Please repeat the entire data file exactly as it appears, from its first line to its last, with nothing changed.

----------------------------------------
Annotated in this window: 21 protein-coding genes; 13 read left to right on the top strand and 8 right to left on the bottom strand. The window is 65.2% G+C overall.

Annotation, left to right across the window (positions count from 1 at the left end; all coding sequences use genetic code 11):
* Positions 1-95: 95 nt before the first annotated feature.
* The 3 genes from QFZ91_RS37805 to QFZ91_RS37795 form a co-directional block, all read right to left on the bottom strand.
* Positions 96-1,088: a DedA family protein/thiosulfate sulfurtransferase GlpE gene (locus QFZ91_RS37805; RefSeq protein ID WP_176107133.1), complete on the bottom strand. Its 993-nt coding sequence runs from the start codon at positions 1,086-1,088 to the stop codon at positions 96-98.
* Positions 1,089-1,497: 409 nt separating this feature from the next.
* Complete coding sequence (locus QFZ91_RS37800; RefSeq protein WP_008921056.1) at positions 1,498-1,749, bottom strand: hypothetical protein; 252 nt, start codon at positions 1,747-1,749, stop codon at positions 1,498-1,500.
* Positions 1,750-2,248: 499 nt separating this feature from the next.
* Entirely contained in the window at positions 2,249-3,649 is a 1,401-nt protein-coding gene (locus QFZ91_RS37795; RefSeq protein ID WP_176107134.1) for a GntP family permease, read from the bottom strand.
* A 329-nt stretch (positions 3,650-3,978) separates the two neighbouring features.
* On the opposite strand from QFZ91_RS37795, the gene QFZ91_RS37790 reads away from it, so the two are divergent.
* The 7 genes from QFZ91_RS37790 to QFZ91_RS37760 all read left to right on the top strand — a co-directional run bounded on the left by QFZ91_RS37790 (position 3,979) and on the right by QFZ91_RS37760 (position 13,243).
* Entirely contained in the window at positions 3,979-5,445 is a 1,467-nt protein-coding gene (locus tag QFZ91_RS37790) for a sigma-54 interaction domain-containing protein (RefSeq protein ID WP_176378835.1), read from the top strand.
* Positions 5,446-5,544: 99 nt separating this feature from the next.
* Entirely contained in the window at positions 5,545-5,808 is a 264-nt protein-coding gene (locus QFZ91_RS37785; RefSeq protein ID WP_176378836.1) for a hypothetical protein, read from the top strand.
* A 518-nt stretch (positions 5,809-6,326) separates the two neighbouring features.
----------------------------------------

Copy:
Annotated in this window: 21 protein-coding genes; 13 read left to right on the top strand and 8 right to left on the bottom strand. The window is 65.2% G+C overall.

Annotation, left to right across the window (positions count from 1 at the left end; all coding sequences use genetic code 11):
* Positions 1-95: 95 nt before the first annotated feature.
* The 3 genes from QFZ91_RS37805 to QFZ91_RS37795 form a co-directional block, all read right to left on the bottom strand.
* Positions 96-1,088: a DedA family protein/thiosulfate sulfurtransferase GlpE gene (locus QFZ91_RS37805; RefSeq protein ID WP_176107133.1), complete on the bottom strand. Its 993-nt coding sequence runs from the start codon at positions 1,086-1,088 to the stop codon at positions 96-98.
* Positions 1,089-1,497: 409 nt separating this feature from the next.
* Complete coding sequence (locus QFZ91_RS37800; RefSeq protein WP_008921056.1) at positions 1,498-1,749, bottom strand: hypothetical protein; 252 nt, start codon at positions 1,747-1,749, stop codon at positions 1,498-1,500.
* Positions 1,750-2,248: 499 nt separating this feature from the next.
* Entirely contained in the window at positions 2,249-3,649 is a 1,401-nt protein-coding gene (locus QFZ91_RS37795; RefSeq protein ID WP_176107134.1) for a GntP family permease, read from the bottom strand.
* A 329-nt stretch (positions 3,650-3,978) separates the two neighbouring features.
* On the opposite strand from QFZ91_RS37795, the gene QFZ91_RS37790 reads away from it, so the two are divergent.
* The 7 genes from QFZ91_RS37790 to QFZ91_RS37760 all read left to right on the top strand — a co-directional run bounded on the left by QFZ91_RS37790 (position 3,979) and on the right by QFZ91_RS37760 (position 13,243).
* Entirely contained in the window at positions 3,979-5,445 is a 1,467-nt protein-coding gene (locus tag QFZ91_RS37790) for a sigma-54 interaction domain-containing protein (RefSeq protein ID WP_176378835.1), read from the top strand.
* Positions 5,446-5,544: 99 nt separating this feature from the next.
* Entirely contained in the window at positions 5,545-5,808 is a 264-nt protein-coding gene (locus QFZ91_RS37785; RefSeq protein ID WP_176378836.1) for a hypothetical protein, read from the top strand.
* A 518-nt stretch (positions 5,809-6,326) separates the two neighbouring features.